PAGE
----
Week 29, 2019 | Kristin Kimball | Jul 22, 2019

On our harvest walk this morning, when the air was still cool, Mark and I talked about the miracle that is modern meteorology. We have known for several days that the heat index will approach 100 degrees today, and push past 100 tomorrow. That gave us time to plan, to de-ice the coolers in anticipation, and think out our pasture rotations so that every grazing group of animals will have access to shade and cool water. Anne and her crew are thinking especially about the sheep, who can get overwhelmed with parasites quickly in heat, and their guard dogs, who have a hard time cooling off when it’s humid, and about the dairy cows, who need to keep up their feed intake despite the heat, and the smallest animals – the newborn piglets and chicks – who are fragile and must be kept well hydrated. All this is much easier with advanced notice, so thank you, meteorology. And knowing that the heat wave will abate after two days helps too, both logistically and psychologically.

You know who doesn’t hate heat? Plants. The chemical reactions that convert sunlight to growth work faster in high temperatures, so when there is plenty of water and fertility in the form of compost, as there is this year, and so many hours of sunlight, growth just takes off. The corn grew so fast, it got too tall for the last planned cultivation this week. It’s absolutely breathtaking in the Blockhouse field right now. The cover crop of millet, soy and corn looks like the most luxurious lawn ever planted. The millet in that mix is quite tolerant of wet conditions so it’s green even in the low places. The crows, though! Those clever little devils have pulled nearly every piece of seedling corn out of the cover crop mix. It’s not the plant they are after, but the mushy sprouting corn seed at the bottom of it, which must be a crow delicacy.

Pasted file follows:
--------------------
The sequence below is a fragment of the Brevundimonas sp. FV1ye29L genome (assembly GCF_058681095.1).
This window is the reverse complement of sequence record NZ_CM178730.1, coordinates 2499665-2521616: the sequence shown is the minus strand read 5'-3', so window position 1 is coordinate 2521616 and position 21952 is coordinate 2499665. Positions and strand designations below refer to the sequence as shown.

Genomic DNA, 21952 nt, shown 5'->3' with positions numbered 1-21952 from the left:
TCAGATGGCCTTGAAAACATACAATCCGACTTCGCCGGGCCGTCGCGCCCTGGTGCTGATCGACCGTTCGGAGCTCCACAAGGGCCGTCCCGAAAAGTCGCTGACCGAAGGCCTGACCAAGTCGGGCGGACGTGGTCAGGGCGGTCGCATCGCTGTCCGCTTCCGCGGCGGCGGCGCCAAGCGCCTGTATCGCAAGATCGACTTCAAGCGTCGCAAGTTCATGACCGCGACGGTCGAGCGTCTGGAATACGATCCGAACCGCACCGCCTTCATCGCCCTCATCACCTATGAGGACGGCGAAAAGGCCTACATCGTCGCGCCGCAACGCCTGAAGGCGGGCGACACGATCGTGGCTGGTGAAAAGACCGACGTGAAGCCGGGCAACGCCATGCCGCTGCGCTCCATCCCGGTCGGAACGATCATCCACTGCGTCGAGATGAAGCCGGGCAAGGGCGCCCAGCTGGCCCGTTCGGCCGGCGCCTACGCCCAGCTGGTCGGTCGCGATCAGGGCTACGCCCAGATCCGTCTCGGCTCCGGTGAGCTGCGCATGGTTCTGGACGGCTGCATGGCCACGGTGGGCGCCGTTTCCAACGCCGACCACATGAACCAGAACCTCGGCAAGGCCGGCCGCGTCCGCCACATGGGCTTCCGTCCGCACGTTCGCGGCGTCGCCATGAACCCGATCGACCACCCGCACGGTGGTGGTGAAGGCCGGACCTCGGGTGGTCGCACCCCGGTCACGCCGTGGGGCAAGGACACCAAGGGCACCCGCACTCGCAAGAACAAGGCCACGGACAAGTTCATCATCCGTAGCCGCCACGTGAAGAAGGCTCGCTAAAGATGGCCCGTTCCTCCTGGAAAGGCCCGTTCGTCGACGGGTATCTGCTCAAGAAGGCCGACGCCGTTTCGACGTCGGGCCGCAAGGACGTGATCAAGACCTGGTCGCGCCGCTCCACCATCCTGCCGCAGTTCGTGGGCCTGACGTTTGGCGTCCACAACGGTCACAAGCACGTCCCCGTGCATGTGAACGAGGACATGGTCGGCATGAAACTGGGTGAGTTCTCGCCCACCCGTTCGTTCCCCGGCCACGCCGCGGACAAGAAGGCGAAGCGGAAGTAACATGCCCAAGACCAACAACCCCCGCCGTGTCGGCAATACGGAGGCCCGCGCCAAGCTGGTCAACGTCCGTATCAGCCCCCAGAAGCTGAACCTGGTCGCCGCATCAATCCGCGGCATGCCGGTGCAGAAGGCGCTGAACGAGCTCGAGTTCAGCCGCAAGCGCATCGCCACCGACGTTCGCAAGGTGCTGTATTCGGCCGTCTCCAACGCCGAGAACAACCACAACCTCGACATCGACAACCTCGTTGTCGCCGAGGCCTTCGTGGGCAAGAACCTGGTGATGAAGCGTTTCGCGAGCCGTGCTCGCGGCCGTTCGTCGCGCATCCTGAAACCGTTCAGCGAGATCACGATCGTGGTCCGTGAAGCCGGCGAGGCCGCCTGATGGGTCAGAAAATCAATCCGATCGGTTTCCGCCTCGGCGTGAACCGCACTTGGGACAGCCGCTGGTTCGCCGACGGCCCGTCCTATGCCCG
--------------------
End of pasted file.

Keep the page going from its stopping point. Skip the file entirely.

North and east of the cover crop, the vegetables are thriving, too. We picked the first cucumbers on our harvest walk this morning, and a perfect zucchini, which I grated and mixed with egg, flour, herbs, and chopped garlic scapes for zucchini fritters for breakfast. Don’t forget to take extra herbs for your freezer. They are so abundant and full of flavor now, and you will want them this winter. Our vegetable team has a challenge this year with the plants laid out in extra long rows. The rows make cultivation easier, but the heavy work of harvest harder. Wheels sink in the soft soil, and most the produce must be hauled all the way to the end of the row. Stay hydrated, team, and thank you for your hard work!

Our seventh and final sow had her litter this week. I think we have close to seventy healthy piglets on the ground now. I’m so glad the sows and their babies are still under cover, in the shade of the barn where we can keep them wet and cool with sprinklers. They will go to pasture when they are sturdy.

We’re thrilled to offer a popup Essex Farm dinner at Barrows Intense Tasting Room, in Brooklyn, NY on Thursday, August 1st. Mark will be there, with chef Gretchen Brinson. Price includes cocktails and wine. Gretchen writes, “Join us in the first of a series of dinners, each with the aim of reconnecting us to ourselves, our communities, and the earth.” Tickets $125 on eventbrite now. And that is the news from Essex Farm for this blazing hot 29th week of 2019. Find us at 518-963-4613, essexfarm@gmail.com, on the web and insta at essexfarmcsa, or on the farm, any day but Sunday.

-Kristin & Mark Kimball

Good Husbandry